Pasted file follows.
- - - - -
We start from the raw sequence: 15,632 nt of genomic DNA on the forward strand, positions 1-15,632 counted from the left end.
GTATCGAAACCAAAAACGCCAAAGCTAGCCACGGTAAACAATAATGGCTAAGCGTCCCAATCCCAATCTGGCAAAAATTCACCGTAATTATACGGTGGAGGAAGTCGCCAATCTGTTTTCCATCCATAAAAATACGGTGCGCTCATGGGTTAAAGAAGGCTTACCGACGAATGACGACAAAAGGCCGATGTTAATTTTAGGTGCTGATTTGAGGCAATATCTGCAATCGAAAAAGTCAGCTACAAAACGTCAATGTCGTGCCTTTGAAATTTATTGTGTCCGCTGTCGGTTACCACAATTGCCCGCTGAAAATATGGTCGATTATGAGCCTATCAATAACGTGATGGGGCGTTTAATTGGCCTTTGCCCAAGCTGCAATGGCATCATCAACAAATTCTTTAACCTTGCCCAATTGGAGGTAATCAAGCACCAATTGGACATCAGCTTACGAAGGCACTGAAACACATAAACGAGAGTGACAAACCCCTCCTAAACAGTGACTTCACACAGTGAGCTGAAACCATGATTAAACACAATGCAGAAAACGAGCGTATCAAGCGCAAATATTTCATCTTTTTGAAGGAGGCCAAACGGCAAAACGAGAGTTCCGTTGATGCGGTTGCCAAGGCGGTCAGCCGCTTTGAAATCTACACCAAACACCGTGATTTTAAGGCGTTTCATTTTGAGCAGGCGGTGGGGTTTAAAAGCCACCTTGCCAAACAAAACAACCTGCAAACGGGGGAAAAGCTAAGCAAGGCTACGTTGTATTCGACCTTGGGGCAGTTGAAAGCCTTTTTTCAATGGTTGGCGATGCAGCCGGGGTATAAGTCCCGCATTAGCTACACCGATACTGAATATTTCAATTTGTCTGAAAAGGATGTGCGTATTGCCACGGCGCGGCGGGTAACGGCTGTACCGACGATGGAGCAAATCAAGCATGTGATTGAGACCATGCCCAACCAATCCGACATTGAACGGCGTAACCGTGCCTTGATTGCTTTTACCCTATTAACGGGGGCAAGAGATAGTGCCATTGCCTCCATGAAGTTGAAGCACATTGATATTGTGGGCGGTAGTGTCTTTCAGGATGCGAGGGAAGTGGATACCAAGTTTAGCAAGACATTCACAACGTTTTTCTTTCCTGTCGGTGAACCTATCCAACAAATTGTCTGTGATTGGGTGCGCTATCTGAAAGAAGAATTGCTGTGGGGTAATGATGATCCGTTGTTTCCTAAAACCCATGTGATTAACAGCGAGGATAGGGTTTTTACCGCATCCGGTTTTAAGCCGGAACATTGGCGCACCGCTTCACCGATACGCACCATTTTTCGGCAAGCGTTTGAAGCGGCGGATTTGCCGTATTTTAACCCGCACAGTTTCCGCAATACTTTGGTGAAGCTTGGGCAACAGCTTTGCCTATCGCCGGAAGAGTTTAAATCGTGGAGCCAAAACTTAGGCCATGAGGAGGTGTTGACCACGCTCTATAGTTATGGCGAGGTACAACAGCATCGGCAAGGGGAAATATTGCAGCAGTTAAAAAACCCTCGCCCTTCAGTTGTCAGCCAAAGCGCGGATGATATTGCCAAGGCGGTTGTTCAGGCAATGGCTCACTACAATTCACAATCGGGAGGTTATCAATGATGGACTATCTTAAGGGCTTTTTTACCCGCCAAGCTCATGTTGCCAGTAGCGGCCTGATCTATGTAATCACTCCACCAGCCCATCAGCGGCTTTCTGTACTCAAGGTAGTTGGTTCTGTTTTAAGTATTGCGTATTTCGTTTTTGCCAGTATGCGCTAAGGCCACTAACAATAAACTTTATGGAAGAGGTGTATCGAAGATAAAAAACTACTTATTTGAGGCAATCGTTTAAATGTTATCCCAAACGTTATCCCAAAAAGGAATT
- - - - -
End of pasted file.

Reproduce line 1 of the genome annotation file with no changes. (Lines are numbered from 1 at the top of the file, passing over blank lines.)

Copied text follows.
We start from the raw sequence: 15,632 nt of genomic DNA on the forward strand, positions 1-15,632 counted from the left end.